Another museum that is Iceland is famous for is Hið Íslenzka Reðasafn. But you might know it as the Icelandic Phallological Museum, or "The Penis Museum". Or maybe you've never heard of it at all and you're wondering "why the heck is there a penis museum? I don't want to hear about this!" Well too bad.
Hið Íslenzka Reðasafn is located in the northeastern part of Iceland in a harbor town called Húsavík, which is also well-known for being a big whale-watching area. If you ever come to Iceland, you will see big, glossy yellow pamphlets advertising whale watching. Those come from Húsavík. Oddly enough, however, the town is not known for it's whale museum. But given a choice between a room full of bones and a room full of boners, I think you know what most people pick.
Húsavík is actually pretty large by Icelandic standards. Over 2,000 people live there. They have all of the usual fare for large-ish towns, including a grocery store, several restaurants, a bakery, and a tourist information center. There is also a very charming café called Skuld, which is a good place to stop for a coffee and a snack (Coffee is buy one, get one free refill).
Hið Íslenzka Reðasafn opens at noon, which is pretty late, even by Icelandic standards, but it stays open until 18:00. It's closed entirely from September to May. The good news about all of this is that it appears to be slated for new management and a big move to Reykjavík sometime next year. I also expect that the admission fee will increase with the move. It's already a slightly pricey 800 ISK (most comparable museums cost 500 ISK) and they only take cash, so make sure you have some kronur before you visit.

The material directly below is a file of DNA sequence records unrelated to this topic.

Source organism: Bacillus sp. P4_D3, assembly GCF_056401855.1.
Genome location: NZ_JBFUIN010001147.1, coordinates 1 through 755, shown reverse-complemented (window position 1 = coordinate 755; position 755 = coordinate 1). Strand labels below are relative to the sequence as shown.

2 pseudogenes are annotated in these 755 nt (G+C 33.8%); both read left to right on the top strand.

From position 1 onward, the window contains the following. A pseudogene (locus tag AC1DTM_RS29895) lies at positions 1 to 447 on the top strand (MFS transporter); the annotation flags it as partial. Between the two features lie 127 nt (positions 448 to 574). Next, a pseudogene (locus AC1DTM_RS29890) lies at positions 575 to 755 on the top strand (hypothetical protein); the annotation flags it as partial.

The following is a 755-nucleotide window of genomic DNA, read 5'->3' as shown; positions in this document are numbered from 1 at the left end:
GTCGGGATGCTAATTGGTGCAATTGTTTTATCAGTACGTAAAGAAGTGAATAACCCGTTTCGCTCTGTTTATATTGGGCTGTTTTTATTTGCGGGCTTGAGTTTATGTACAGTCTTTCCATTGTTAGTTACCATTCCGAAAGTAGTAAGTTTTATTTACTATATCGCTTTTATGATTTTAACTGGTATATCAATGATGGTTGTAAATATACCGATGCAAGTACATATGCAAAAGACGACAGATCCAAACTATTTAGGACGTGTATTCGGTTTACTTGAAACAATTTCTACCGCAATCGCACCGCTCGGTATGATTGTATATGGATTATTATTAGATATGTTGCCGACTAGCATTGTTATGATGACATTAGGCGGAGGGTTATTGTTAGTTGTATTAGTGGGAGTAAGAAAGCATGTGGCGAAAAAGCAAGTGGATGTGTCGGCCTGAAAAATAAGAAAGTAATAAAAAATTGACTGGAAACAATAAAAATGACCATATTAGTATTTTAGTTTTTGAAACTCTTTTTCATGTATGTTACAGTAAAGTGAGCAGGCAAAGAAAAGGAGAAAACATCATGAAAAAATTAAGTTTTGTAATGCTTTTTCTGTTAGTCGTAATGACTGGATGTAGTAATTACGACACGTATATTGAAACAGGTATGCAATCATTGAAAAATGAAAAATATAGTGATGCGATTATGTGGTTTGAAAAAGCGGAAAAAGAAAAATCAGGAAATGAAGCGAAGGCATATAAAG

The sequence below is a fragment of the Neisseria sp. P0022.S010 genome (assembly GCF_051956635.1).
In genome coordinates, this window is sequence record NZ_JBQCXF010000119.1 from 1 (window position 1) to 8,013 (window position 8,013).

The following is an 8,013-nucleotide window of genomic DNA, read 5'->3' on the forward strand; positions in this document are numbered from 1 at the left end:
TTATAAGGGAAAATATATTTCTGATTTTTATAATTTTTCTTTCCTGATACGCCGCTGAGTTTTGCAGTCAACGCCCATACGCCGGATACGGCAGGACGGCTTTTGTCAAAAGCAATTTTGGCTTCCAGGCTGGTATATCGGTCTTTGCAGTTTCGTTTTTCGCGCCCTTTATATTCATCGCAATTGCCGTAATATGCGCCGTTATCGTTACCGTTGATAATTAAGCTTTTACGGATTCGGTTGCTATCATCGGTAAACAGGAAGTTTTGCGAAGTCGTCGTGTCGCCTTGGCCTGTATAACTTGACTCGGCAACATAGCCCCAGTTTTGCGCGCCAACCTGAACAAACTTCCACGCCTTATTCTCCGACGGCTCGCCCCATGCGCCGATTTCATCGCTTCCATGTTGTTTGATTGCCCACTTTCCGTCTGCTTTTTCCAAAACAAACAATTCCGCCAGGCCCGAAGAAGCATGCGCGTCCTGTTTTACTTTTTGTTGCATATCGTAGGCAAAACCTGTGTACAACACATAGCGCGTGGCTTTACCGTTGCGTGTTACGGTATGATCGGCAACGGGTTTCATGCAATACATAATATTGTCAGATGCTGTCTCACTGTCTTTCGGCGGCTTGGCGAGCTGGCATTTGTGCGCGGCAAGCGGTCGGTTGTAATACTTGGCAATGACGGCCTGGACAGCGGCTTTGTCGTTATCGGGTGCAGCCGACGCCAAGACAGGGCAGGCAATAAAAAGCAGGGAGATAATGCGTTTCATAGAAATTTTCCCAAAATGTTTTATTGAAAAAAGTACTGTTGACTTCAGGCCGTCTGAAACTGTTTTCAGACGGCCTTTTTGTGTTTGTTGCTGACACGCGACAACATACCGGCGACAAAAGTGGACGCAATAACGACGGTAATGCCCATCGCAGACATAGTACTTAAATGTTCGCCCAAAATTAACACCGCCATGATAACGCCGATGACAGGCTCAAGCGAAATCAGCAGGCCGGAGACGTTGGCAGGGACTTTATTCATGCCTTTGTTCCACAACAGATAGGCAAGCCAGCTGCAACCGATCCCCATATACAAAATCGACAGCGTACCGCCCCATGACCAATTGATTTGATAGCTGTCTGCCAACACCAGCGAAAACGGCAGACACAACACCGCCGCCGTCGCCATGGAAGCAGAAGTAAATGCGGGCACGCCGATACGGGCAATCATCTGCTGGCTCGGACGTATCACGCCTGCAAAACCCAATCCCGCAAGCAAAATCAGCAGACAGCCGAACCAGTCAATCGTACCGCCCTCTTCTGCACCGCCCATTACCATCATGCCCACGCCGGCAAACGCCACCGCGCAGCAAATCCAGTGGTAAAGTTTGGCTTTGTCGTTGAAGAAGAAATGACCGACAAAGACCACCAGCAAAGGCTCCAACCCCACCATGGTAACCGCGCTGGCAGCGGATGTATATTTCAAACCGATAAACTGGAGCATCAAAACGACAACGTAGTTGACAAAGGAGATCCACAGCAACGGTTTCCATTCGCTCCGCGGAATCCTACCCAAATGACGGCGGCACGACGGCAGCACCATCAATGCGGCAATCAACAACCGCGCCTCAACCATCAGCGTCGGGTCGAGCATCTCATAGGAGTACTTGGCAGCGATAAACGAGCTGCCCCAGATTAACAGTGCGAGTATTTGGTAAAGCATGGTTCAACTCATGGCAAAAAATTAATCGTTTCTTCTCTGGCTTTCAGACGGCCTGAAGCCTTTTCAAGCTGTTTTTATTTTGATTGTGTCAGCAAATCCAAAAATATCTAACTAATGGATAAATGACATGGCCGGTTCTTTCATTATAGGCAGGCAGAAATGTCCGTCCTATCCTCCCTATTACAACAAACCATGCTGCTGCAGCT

The museum is owned by Sigurður Hjartarson, who seems like he would be a pretty jovial guy, considering what he does for a living. However, he seemed to be in a pretty gruff mood on the day we visited. I suppose there are only so many times you can greet giddy tourists before getting a little sour. On the day we visited, we arrived a little early, and we milled around with the handful of other tourists who were also waiting out front taking photos of the building. I've never seen people wait so eagerly outside of a museum before. And especially not in Iceland, where there are such thrilling attractions as The Sea Ice Exhibition Center and the Herring Museum. I'm not sure what level of entertainment can be expected from the Phallologcal Museum beyond lumpy masses floating in yellowed formaldehyde, but there we were.
The owner of the museum is more interesting than the actual museum, and probably more of a treasure. You can read about him on a print-out (offered in several different languages) found on a center table in the main display room. He is highly educated, holds a degree in history and has written and translated several books, including some written in Spanish and Latin. So how did this guy end up surrounded by penes (yes, that is the plural of penis)? As a child, Siggi was given a whip called a "pizzle" which is made from a dried bull penis. You can see it, along with a few others, in the museum. Apparently this knowledge leaked to some of his friends as an adult and he received a good amount of ribbing for it. The teasing culminated with some of his fishermen friends severing the penis from a caught whale and presenting it to him as a gift. This unnerving trend continued for about ten years until he had a sizable collection and put them on display in this little building.